Online platform facilitates cross-industry materials use

Signal of change / Online platform facilitates cross-industry materials use

By Gwyneth Marcelo / 27 Apr 2017
In the United States, the Midwestern State of Ohio has developed a cloud-based materials marketplace to facilitate the exchange of industrial materials across industries. Manufacturers post their materials and arrange exchanges with businesses that can use them as inputs. The marketplace project team supports the platform by helping to identify matches in material flows, facilitating exchanges, and then conducting an analysis of the environmental and economic impact after the transaction is complete. This initiative, built collaboratively with input from interdisciplinary experts, helps Ohio’s larger manufacturers, including General Motors, to reach newly adopted zero-waste to landfill commitments and ambitious best-use of materials goals. Ohio is the first state to adopt the program, but there are plans to replicate and scale the partnerships in other states through a public-private partnership between the US Business Council for Sustainable Development and the Environmental Council of the States.

So what?

One of the greatest barriers to the circular economy is the frequency, stability, volume and quality of waste streams that would be used for inputs. This platform allows circular economy solution providers to aggregate waste streams across a range of suppliers, as well as get a sense for what is available on the market, which could influence process design. Some questions remain to be answered once the marketplace begins operation. What if there is no market for your hazardous materials? Who will offer the logistics and who will pay for them? High demand for one material, like scrap steel could allow business to profit from reselling their waste. That could encourage inefficiencies in production and the increased use of non-recyclable natural resources like water. This solution also does not address the issue of household waste streams, including plastics and food, which are some of the more pressing circular economy issues to solve. Ultimately, it’s a promising signal of a zero-waste future, enabling more sustainable business, job creation and profitability through greater efficiency in the US domestic market. At scale, it could lead to large scale transformation of how we do business and create whole new inter-relationships between industries.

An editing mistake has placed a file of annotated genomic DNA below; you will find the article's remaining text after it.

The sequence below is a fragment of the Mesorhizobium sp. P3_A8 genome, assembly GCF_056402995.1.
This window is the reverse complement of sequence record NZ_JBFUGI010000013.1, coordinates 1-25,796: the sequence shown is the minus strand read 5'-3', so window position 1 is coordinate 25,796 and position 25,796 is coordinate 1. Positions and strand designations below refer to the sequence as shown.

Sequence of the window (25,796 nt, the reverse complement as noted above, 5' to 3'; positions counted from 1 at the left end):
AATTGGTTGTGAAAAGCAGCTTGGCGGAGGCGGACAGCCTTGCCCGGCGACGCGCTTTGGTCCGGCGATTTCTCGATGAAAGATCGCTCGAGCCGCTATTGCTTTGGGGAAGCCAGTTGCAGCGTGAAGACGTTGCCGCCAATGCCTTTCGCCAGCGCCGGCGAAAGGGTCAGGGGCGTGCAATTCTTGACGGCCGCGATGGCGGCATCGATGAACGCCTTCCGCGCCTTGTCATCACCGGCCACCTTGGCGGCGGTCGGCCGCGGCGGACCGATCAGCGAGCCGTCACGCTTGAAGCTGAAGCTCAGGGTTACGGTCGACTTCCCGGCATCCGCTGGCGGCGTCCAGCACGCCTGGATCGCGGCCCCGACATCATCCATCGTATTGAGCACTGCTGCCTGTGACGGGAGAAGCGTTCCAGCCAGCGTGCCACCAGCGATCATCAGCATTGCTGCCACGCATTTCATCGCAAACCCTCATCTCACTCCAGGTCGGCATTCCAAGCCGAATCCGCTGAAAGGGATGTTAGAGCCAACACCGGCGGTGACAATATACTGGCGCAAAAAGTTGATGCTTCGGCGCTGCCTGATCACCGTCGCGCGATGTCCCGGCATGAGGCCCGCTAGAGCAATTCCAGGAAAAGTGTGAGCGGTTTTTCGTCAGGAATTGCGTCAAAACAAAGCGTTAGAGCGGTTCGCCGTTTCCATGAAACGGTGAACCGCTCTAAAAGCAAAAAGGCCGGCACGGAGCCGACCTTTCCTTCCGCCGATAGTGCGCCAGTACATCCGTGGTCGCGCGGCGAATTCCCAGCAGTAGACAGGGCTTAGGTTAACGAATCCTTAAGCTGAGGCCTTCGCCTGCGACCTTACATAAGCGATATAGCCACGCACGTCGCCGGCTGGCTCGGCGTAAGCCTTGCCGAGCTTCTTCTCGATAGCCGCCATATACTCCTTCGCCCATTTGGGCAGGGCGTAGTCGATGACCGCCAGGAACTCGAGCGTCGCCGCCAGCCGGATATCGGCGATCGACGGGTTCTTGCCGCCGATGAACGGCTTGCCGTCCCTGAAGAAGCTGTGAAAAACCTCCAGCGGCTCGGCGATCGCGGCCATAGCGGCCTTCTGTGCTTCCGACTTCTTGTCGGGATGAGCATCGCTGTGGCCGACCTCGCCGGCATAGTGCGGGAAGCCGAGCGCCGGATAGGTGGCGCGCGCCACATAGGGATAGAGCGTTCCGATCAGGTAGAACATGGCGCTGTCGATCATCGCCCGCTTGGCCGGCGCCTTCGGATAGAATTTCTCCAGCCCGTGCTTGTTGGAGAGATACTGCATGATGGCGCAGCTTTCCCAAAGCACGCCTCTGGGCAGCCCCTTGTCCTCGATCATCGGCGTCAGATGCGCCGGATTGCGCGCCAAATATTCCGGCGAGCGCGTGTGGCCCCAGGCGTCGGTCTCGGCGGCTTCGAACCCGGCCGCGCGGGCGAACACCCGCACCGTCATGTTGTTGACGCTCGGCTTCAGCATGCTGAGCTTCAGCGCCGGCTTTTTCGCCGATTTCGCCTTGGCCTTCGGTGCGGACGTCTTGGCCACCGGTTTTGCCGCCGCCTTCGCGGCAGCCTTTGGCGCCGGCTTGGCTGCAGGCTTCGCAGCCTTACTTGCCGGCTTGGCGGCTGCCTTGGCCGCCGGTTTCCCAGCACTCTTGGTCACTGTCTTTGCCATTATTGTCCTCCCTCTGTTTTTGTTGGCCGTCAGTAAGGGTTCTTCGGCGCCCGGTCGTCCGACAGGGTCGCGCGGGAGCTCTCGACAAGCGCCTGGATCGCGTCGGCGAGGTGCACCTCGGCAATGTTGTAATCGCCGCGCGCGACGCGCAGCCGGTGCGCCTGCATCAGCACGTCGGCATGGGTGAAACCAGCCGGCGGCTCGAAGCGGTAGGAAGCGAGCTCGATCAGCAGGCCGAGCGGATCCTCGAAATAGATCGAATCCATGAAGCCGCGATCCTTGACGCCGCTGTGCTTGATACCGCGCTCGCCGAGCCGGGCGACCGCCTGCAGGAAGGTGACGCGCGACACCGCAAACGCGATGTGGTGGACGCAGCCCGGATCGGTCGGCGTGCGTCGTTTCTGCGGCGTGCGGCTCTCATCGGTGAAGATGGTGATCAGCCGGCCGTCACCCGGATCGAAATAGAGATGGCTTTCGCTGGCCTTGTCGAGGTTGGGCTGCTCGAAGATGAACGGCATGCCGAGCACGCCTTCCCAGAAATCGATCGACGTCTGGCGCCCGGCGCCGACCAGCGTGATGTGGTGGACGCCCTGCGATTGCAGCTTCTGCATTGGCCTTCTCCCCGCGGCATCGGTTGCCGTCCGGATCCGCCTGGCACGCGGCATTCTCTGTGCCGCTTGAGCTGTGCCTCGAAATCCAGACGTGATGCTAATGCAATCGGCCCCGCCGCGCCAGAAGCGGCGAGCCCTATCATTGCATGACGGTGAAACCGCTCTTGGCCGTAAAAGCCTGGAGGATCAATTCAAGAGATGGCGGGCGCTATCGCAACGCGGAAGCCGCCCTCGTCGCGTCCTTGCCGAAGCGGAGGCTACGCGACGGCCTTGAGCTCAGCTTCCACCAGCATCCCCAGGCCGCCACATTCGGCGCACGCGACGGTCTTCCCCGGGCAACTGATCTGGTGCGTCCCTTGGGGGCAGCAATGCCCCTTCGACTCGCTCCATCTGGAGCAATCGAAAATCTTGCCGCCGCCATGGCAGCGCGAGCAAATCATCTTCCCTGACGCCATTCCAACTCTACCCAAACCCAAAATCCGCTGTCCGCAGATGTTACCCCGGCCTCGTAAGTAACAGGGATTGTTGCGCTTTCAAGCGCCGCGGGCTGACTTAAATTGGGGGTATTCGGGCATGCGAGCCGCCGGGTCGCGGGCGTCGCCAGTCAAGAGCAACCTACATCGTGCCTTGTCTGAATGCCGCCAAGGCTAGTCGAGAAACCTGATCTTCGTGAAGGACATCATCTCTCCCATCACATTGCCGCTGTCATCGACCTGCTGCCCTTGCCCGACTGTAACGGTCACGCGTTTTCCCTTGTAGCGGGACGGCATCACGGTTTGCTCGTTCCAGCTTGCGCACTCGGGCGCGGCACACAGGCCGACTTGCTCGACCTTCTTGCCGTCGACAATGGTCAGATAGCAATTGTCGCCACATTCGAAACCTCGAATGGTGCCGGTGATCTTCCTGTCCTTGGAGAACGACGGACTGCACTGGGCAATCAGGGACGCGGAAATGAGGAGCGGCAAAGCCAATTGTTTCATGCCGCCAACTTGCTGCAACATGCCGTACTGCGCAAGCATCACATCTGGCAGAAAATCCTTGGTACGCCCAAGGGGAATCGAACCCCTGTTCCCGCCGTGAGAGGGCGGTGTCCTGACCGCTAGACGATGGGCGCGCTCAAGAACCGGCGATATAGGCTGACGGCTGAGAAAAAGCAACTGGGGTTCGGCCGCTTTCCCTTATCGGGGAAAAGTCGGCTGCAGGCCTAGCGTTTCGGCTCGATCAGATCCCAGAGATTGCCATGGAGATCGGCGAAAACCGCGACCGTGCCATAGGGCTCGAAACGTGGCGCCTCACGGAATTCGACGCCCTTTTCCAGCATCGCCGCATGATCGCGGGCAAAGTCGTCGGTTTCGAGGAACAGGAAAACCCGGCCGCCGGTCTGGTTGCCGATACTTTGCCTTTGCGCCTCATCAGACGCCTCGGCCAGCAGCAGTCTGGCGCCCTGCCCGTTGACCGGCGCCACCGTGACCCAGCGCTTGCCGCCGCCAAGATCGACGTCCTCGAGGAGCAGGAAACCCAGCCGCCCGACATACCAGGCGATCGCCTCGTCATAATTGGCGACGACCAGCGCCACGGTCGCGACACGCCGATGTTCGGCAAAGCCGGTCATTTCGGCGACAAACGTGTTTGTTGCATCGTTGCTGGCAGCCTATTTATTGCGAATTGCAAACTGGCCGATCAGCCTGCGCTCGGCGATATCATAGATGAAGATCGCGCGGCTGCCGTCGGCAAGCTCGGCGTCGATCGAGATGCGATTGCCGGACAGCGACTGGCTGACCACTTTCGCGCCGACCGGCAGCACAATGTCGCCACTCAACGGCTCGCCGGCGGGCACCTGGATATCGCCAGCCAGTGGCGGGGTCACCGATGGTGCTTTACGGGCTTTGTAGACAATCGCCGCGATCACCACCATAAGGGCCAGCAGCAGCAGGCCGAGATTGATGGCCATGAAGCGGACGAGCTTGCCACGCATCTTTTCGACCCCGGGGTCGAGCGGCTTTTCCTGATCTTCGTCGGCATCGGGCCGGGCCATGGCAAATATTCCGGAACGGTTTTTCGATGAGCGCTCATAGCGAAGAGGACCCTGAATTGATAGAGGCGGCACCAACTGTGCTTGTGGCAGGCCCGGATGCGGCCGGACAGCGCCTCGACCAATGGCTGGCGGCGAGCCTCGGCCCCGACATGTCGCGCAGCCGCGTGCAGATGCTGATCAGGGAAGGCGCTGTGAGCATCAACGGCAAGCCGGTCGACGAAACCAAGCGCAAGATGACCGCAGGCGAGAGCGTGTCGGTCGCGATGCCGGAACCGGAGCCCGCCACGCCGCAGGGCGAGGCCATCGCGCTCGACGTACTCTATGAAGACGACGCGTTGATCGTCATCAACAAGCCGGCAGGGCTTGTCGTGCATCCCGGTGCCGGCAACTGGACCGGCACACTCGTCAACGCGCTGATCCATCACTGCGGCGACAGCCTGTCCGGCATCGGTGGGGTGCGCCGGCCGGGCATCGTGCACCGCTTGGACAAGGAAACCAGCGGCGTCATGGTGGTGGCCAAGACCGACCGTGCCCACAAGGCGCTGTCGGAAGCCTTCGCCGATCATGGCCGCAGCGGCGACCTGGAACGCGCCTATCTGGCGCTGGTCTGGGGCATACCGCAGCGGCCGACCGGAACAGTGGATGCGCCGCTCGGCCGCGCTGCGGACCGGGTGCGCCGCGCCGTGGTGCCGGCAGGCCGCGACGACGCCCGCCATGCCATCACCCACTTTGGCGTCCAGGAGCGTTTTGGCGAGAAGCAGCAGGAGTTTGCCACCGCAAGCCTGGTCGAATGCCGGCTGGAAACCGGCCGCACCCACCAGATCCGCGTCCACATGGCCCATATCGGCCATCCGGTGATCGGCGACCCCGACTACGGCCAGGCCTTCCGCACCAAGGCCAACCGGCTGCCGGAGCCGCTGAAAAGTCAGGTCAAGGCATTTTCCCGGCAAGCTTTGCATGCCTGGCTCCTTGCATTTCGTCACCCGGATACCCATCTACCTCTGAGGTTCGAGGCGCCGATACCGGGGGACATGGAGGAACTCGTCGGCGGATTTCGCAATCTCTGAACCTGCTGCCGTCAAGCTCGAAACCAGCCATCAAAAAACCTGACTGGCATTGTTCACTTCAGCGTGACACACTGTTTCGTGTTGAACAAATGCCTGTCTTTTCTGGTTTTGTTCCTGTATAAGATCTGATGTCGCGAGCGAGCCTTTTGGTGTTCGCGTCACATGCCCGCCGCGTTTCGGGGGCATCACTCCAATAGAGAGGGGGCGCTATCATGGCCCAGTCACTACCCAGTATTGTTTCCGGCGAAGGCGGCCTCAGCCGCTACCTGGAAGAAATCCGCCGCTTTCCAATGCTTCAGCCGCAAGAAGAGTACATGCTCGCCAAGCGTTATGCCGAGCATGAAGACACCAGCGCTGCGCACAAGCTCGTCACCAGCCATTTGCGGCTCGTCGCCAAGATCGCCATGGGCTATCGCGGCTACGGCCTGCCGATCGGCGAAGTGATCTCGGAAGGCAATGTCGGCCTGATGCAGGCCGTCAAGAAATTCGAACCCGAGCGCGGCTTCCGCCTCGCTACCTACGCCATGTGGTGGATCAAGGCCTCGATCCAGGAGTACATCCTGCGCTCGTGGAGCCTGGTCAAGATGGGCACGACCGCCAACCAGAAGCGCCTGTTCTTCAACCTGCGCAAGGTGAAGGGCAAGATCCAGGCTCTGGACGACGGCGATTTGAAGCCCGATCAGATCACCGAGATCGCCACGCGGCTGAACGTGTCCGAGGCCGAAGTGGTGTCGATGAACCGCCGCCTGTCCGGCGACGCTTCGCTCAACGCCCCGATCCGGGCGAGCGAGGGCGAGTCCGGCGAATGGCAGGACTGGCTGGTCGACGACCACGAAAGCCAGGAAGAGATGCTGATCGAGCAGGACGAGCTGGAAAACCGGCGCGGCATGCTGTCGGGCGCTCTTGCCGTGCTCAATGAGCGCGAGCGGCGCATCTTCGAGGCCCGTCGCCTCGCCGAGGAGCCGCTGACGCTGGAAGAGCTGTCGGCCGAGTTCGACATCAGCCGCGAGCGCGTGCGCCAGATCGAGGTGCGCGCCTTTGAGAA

Sources

Daniel Kietzer (4 April 2017) “Ohio EPA announces launch of new online materials marketplace.” Available at http://materialsmarketplace.org/news/2017/4/4/ohio-epa-announces-launch-of-new-online-materials-marketplace Ohio Materials Marketplace: https://ohio.materialsmarketplace.org/how-it-works/

What might the implications of this be? What related signals of change have you seen?

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